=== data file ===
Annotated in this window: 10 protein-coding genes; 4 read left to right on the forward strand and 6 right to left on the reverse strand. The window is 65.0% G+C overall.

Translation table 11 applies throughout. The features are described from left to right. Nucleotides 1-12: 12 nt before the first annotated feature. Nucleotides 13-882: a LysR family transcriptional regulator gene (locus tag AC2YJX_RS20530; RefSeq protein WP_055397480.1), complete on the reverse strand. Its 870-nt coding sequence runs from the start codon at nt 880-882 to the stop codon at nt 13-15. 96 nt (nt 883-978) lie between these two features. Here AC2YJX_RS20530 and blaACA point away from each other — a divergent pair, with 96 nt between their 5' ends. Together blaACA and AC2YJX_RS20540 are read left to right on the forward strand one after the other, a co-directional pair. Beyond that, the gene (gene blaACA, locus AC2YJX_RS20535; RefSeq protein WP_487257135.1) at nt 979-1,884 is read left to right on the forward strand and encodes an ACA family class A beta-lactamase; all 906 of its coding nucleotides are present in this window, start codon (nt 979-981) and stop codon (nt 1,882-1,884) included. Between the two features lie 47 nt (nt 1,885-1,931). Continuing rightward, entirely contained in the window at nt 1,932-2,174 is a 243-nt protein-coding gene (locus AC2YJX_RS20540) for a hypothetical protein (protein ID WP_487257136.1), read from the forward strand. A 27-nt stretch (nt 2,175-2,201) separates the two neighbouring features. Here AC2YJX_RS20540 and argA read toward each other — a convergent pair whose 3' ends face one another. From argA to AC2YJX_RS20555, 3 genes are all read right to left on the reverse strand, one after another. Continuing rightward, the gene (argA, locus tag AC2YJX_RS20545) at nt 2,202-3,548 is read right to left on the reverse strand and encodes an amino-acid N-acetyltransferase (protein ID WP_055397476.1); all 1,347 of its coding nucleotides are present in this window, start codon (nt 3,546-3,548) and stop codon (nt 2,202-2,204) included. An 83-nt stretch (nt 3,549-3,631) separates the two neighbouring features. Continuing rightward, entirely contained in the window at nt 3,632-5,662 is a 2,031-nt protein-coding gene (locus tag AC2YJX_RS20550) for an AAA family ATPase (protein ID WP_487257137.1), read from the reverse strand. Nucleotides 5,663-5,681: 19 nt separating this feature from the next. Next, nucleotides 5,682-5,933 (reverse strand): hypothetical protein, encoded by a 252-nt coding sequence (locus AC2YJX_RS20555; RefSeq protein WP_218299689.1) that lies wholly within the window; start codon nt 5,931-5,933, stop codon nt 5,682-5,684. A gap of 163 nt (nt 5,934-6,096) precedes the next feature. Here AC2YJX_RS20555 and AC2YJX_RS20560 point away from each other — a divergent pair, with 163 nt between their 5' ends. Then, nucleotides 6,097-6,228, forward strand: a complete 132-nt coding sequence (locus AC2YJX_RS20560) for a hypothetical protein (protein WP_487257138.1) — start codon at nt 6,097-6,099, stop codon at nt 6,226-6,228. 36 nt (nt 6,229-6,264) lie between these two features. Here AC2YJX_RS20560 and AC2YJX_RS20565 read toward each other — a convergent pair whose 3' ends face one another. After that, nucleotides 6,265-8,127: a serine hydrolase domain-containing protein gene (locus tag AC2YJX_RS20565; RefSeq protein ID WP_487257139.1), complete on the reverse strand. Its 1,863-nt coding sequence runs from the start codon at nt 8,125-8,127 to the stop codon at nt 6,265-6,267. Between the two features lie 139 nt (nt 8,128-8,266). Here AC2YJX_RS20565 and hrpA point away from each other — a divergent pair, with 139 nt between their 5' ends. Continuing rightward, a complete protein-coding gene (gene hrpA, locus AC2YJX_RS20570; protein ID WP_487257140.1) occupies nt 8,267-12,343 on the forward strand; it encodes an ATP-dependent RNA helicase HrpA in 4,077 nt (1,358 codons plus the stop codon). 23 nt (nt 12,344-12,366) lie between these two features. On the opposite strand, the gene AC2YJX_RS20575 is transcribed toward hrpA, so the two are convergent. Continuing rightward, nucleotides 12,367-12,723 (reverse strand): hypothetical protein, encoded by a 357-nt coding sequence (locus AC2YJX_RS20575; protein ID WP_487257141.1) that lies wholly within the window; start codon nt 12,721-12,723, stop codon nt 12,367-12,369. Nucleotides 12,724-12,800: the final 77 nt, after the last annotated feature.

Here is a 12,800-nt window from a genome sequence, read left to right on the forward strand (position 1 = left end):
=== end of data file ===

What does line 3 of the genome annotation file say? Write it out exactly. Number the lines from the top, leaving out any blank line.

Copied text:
Here is a 12,800-nt window from a genome sequence, read left to right on the forward strand (position 1 = left end):